Why do we “dress up” for church? Why does the pastor preach a sermon each week? Why do we have pews, steeples, and choirs? This ground-breaking book makes an unsettling proposal: most of what Christians do in present-day churches is rooted, not in the New Testament, but in pagan culture and rituals developed long after the death of the apostles. The authors uncover the problems that emerge when the church functions more like a business organization than the living organism it was created to be.
Phase: Discipleship Practice
This is the story of thirteen churches and the leaders who moved them from stagnancy to growth and from mediocrity to greatness. Drawing on one of the most comprehensive studies ever on the church, this book reveals the process of becoming a “breakout” church and the factors that lead to this spiritual metamorphosis.
Author and pastor Andy Stanley draws from Scripture and over 25 years of pastoral experience to bring to life the irresistible nature of this movement known as the Church. Deep and Wide provides church leaders with an in-depth look into North Point Community Church and its strategy for creating churches unchurched people absolutely love to attend.
his is C.S. Lewis’ revered author’s spiritual memoir, in which he recounts the story of his divine journey and eventual conversion to Christianity. Self-described as “the most dejected and reluctant convert in all England”, Lewis recounts his lifelong search for joy and joy’s role in guiding him to find God.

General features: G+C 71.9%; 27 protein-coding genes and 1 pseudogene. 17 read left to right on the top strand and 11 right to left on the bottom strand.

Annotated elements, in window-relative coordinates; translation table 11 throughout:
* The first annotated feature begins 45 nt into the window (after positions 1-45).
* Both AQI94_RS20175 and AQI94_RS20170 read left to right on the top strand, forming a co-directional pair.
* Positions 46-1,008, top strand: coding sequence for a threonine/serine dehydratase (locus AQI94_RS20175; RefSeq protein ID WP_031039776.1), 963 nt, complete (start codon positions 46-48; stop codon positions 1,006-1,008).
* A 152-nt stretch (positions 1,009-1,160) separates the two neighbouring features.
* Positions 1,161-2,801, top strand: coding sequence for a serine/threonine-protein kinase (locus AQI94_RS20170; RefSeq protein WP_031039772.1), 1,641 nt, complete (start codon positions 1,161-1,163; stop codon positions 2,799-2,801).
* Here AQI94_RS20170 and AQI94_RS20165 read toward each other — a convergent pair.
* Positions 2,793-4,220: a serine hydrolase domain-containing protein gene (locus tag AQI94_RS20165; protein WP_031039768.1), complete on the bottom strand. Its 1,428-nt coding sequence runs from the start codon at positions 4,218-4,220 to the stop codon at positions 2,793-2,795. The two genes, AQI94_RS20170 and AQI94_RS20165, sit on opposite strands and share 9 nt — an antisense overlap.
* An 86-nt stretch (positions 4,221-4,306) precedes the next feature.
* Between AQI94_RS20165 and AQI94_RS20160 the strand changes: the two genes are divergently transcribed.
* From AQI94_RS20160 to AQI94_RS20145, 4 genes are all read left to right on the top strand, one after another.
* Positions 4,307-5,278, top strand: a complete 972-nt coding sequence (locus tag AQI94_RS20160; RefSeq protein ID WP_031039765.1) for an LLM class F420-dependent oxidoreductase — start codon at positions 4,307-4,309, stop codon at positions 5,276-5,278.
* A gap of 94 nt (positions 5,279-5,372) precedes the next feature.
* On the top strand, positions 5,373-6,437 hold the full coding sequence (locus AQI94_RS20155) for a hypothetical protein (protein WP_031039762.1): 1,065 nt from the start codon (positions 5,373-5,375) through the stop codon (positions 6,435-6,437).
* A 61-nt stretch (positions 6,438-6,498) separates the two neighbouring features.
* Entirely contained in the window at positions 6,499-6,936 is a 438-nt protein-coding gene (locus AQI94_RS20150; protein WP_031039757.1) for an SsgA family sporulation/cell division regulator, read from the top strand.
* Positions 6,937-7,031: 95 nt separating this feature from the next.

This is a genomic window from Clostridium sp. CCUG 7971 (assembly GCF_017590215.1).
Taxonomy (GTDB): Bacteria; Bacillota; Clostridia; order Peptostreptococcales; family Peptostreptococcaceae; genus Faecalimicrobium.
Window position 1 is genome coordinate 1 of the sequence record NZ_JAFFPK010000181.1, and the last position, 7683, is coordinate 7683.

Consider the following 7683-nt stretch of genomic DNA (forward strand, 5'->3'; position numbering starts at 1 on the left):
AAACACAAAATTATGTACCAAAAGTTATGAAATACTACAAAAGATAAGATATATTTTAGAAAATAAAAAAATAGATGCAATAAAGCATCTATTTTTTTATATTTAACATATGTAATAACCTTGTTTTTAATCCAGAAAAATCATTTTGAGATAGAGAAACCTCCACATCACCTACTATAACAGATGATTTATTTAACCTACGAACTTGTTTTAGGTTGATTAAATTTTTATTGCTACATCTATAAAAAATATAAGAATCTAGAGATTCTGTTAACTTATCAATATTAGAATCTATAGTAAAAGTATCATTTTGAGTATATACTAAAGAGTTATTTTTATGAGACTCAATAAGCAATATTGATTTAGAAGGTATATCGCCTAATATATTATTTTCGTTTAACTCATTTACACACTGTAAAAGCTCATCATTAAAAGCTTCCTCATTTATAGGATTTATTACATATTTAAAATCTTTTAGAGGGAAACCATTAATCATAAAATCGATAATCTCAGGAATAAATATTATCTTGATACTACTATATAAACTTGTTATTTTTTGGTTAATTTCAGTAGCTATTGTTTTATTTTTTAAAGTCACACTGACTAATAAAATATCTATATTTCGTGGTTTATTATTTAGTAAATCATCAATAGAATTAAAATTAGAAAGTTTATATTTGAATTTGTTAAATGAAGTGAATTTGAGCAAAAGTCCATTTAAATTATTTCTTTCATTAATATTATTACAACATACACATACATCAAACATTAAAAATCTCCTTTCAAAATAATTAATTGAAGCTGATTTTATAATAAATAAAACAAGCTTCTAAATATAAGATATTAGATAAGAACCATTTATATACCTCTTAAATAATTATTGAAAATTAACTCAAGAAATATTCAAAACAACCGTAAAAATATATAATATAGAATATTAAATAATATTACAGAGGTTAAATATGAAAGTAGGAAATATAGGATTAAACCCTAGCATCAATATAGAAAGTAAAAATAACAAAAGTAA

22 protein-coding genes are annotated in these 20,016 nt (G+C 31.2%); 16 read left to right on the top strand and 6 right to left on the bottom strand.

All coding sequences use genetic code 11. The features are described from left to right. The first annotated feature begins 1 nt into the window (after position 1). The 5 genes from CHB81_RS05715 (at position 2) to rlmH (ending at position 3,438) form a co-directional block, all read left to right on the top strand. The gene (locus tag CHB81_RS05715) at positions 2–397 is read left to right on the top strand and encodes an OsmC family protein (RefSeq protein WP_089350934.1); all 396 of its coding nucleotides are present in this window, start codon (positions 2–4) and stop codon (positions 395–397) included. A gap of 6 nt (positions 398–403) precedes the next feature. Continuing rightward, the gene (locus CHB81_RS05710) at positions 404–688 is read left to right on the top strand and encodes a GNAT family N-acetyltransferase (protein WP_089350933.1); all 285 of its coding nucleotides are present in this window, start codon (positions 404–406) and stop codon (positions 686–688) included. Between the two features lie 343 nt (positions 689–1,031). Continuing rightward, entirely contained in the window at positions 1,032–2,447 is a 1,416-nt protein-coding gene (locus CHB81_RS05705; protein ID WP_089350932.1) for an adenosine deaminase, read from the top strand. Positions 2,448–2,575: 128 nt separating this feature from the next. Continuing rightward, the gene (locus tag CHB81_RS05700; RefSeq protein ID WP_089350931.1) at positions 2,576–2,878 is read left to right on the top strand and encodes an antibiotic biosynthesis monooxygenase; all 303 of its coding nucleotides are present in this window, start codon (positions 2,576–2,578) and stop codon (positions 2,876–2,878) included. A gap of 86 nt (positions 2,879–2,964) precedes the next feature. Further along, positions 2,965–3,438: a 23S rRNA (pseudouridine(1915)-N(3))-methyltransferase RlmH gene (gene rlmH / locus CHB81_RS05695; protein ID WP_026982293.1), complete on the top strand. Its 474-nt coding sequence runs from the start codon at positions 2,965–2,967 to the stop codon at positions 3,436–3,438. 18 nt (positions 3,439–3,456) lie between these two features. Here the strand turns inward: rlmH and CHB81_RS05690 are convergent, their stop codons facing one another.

Every church is driven by something. Tradition, finances, programs, personalities, events, seekers, and even buildings can each be the controlling force in a church. But Rick Warren believes that in order for a church to be healthy it must become a purpose-driven church, built around the five New Testament purposes given to the church by Jesus.
This book (paper) addresses a simple question that both scholars and Average Joes find themselves asking at some point. The answer has divided believers, created denominations, and confused Christians for centuries. The work finds it origins in the author’s early discipleship journey as he asked, “How can I be saved and still live like I haven’t?”
How to Make Disciples follows Doug’s journey from struggling to make a few disciples to having five generations of self-sustaining, self-replicating disciples of God. Packed with real stories, insights, and illustrations, How to Make Disciples provides a simple, proven, step-by-step process for making disciples.
Good to Great represents Collins’ research to discover what made a select set of organizations go from good to great. In the book, Collins reveals ten characteristics that propelled this smaller set of good companies to become great companies. Good to Great is a great business read but the principles are timeless and easily apply to any organization or system including self-development and church culture development.